Thursday, July 24, 2014

Vintage Postcards of Johnson Hill in Amherst

Dennis Lamont sent me the link to this vintage postcard, which was for sale on Ebay last week. It depicts a view of Johnson Hill, looking north on S. Main Street towards its intersection with Elyria Avenue. The Plenochrome postcard was postmarked August 1912 and was published by H. A. Williams, Amherst, Ohio.

I'm not very knowledgable when it comes to Amherst or its history, so I wasn't familiar with Johnson Hill.

It turns out that apparently this serene scene was a popular subject for postcards. Here's another version, courtesy of the Amherst Public Library website. According to this link on the library's website, the postcard dates to 1910. (The site also points out a landmark visible in the background on the postcard that still exists today.)

The two-story house on the far left of each postcard, sitting high up from the road, can be seen in this current aerial shot below (courtesy of Bing maps). It's still all by itself at the top of the hill, on a huge lot, more than a hundred years after the postcards were published.
Here's a closer look at the house, courtesy of the Lorain County Auditor's website (below). According to the website, it dates to 1904.
This past weekend, on a cloudy Sunday morning, I attempted to get a through-the-windshield "now" shot to match the postcards. But a century of tree growth made it fairly impossible. As Dennis pointed out, it is "a view that is long gone."
I'll have to try again sometime to get a better shot – maybe in the fall.


Rick Kurish said...

When you blog about Amherst you are talking about the town I grew up in. In fact I am familiar with the house at the edge of the ravine in your blog. I graduated from high school with a girl who lived there. It is a great property, sitting at quite an elevation from the road, and if I remember correctly, the property extended down into the ravine --- very cool yard for a young boy! When I was growing up, the large trellis on the front of the house was covered in summer with a vine called Dutchman's pipe, and perhaps it still is. The vine had rather large leaves, and a rather strange little flower, which sort of resembles a pipe, hence the name. However, it gave the porch a very nice shady and private place to sit in the summer.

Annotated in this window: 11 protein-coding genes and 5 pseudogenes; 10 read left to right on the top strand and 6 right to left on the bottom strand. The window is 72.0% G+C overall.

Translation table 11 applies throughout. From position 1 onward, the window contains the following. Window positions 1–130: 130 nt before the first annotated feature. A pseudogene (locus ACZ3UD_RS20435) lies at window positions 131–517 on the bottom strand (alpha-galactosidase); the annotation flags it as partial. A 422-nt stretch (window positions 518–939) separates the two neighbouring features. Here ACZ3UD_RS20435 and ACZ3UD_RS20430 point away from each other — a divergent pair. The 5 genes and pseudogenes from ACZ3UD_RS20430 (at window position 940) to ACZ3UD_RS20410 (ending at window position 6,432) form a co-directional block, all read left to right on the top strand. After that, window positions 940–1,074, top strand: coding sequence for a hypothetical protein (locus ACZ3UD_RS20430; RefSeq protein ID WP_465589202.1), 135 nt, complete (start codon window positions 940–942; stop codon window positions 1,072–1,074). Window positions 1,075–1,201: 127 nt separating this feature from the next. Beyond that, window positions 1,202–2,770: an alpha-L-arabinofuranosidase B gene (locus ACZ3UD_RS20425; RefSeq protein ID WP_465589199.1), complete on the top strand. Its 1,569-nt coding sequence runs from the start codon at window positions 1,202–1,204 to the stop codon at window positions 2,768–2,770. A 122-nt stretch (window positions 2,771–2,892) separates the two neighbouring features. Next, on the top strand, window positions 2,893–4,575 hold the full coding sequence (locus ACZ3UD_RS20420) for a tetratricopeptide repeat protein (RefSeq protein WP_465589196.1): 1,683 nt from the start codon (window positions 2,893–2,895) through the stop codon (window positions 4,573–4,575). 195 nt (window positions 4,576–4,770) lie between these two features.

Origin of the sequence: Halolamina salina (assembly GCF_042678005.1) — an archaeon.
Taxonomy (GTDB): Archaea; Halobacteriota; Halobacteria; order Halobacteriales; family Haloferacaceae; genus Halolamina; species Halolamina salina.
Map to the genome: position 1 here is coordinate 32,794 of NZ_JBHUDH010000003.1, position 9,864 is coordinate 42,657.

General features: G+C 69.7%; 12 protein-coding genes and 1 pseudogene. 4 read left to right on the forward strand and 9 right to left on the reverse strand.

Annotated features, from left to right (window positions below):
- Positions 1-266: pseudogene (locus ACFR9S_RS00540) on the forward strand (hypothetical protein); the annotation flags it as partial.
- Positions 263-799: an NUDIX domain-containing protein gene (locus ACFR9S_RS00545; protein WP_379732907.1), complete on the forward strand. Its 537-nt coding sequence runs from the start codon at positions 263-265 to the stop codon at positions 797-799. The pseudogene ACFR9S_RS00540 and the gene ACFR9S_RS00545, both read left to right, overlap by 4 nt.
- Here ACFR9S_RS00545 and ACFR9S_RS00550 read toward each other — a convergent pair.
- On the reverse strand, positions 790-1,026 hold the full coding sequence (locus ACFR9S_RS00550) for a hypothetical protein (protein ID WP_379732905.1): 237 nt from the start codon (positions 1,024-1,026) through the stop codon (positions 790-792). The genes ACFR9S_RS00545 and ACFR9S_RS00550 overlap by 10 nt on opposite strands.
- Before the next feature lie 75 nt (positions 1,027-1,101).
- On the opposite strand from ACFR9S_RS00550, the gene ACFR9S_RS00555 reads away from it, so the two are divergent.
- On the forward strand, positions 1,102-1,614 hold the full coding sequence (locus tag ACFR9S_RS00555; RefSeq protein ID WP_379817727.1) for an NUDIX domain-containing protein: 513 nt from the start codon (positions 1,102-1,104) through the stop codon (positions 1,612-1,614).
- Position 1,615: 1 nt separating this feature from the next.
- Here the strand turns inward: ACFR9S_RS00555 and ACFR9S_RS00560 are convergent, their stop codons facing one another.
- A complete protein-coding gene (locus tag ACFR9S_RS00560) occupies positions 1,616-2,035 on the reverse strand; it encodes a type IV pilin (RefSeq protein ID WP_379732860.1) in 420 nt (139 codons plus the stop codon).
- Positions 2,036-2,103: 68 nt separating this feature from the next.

I was surprised to see a boardwalk along the road in the postcard. When I was a kid there was no sidewalk along the road, and it was somewhat dangerous to walk or ride your bicycle on the road, what with the hill and all.

As a final note, the Methodist Church in the current photo, at the junction of South Main St. and Elyria avenue is where I attended when I was growing up, and where my wife and I were married. Thanks for the memories!

Col. Matt Nahorn said...

Hi Dan. You know why it is called Johnson Hill? The name comes from an early settler, Salmon Johnson, who bought land from the founder of Amherst's downtown area, Josiah Harris. This was in the 1820s. Salmon built a small Greek Revival house, said to be I believe the 5th house built downtown in Amherst. It was moved slightly off its original foundation in later years, but this is a link to the house on the Auditor's website. As you'll see, it is in the general vicinity of the hill and all. Thought you might find that interesting. Hope all is well with you. -Col. Matt Nahorn

Dan Brady said...

Hi Matt!
Thanks so much for posting that. I am admittedly uninformed when it comes to the history of Amherst, and was hoping someone would rescue me here with the history behind the name of Johnson Hill. Thanks very much! I'll be doing a follow-up post at some point, I received in my email a vintage postcard of the hill from the other direction, so I'll do "now" shots in the fall once the leaves fall!